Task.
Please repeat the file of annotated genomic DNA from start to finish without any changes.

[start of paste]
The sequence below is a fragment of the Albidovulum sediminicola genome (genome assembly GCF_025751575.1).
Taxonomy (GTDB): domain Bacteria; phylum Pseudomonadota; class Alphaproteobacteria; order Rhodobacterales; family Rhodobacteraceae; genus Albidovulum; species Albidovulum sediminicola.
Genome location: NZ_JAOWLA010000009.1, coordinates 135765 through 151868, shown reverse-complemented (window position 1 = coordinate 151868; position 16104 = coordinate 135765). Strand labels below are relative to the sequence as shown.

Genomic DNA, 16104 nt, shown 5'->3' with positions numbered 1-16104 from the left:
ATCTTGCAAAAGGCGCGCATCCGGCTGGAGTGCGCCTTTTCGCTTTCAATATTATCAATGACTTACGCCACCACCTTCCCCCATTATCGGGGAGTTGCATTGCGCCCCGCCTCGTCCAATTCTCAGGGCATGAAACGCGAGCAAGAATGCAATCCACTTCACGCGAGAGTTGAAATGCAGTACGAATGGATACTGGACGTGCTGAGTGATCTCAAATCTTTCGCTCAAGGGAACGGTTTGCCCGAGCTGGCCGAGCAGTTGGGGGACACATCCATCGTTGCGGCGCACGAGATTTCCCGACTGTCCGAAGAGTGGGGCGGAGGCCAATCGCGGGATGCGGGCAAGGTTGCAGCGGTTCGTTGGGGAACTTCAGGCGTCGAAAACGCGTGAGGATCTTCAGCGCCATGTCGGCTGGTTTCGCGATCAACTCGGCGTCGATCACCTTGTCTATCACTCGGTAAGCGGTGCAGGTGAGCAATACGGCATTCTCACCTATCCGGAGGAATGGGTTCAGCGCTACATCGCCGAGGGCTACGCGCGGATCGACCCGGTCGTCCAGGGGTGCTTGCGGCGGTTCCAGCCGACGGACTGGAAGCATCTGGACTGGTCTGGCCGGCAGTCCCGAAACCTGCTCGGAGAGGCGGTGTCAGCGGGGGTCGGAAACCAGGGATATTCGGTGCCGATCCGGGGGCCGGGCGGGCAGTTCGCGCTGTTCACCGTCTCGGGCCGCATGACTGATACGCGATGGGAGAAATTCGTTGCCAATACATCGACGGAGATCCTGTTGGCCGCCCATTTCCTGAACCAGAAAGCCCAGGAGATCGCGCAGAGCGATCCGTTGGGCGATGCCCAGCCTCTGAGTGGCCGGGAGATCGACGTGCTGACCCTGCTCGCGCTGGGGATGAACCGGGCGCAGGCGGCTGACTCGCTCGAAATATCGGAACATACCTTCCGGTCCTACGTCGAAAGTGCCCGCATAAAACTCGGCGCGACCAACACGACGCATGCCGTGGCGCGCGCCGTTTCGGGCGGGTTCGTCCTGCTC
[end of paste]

The sequence below is a fragment of the Albidovulum sediminicola genome (genome assembly GCF_025751575.1).
Taxonomy (GTDB): domain Bacteria; phylum Pseudomonadota; class Alphaproteobacteria; order Rhodobacterales; family Rhodobacteraceae; genus Albidovulum; species Albidovulum sediminicola.
Genome location: NZ_JAOWLA010000009.1, coordinates 135765 through 151868, shown reverse-complemented (window position 1 = coordinate 151868; position 16104 = coordinate 135765). Strand labels below are relative to the sequence as shown.

Genomic DNA, 16104 nt, shown 5'->3' with positions numbered 1-16104 from the left:
ATCTTGCAAAAGGCGCGCATCCGGCTGGAGTGCGCCTTTTCGCTTTCAATATTATCAATGACTTACGCCACCACCTTCCCCCATTATCGGGGAGTTGCATTGCGCCCCGCCTCGTCCAATTCTCAGGGCATGAAACGCGAGCAAGAATGCAATCCACTTCACGCGAGAGTTGAAATGCAGTACGAATGGATACTGGACGTGCTGAGTGATCTCAAATCTTTCGCTCAAGGGAACGGTTTGCCCGAGCTGGCCGAGCAGTTGGGGGACACATCCATCGTTGCGGCGCACGAGATTTCCCGACTGTCCGAAGAGTGGGGCGGAGGCCAATCGCGGGATGCGGGCAAGGTTGCAGCGGTTCGTTGGGGAACTTCAGGCGTCGAAAACGCGTGAGGATCTTCAGCGCCATGTCGGCTGGTTTCGCGATCAACTCGGCGTCGATCACCTTGTCTATCACTCGGTAAGCGGTGCAGGTGAGCAATACGGCATTCTCACCTATCCGGAGGAATGGGTTCAGCGCTACATCGCCGAGGGCTACGCGCGGATCGACCCGGTCGTCCAGGGGTGCTTGCGGCGGTTCCAGCCGACGGACTGGAAGCATCTGGACTGGTCTGGCCGGCAGTCCCGAAACCTGCTCGGAGAGGCGGTGTCAGCGGGGGTCGGAAACCAGGGATATTCGGTGCCGATCCGGGGGCCGGGCGGGCAGTTCGCGCTGTTCACCGTCTCGGGCCGCATGACTGATACGCGATGGGAGAAATTCGTTGCCAATACATCGACGGAGATCCTGTTGGCCGCCCATTTCCTGAACCAGAAAGCCCAGGAGATCGCGCAGAGCGATCCGTTGGGCGATGCCCAGCCTCTGAGTGGCCGGGAGATCGACGTGCTGACCCTGCTCGCGCTGGGGATGAACCGGGCGCAGGCGGCTGACTCGCTCGAAATATCGGAACATACCTTCCGGTCCTACGTCGAAAGTGCCCGCATAAAACTCGGCGCGACCAACACGACGCATGCCGTGGCGCGCGCCGTTTCGGGCGGGTTCGTCCTGCTC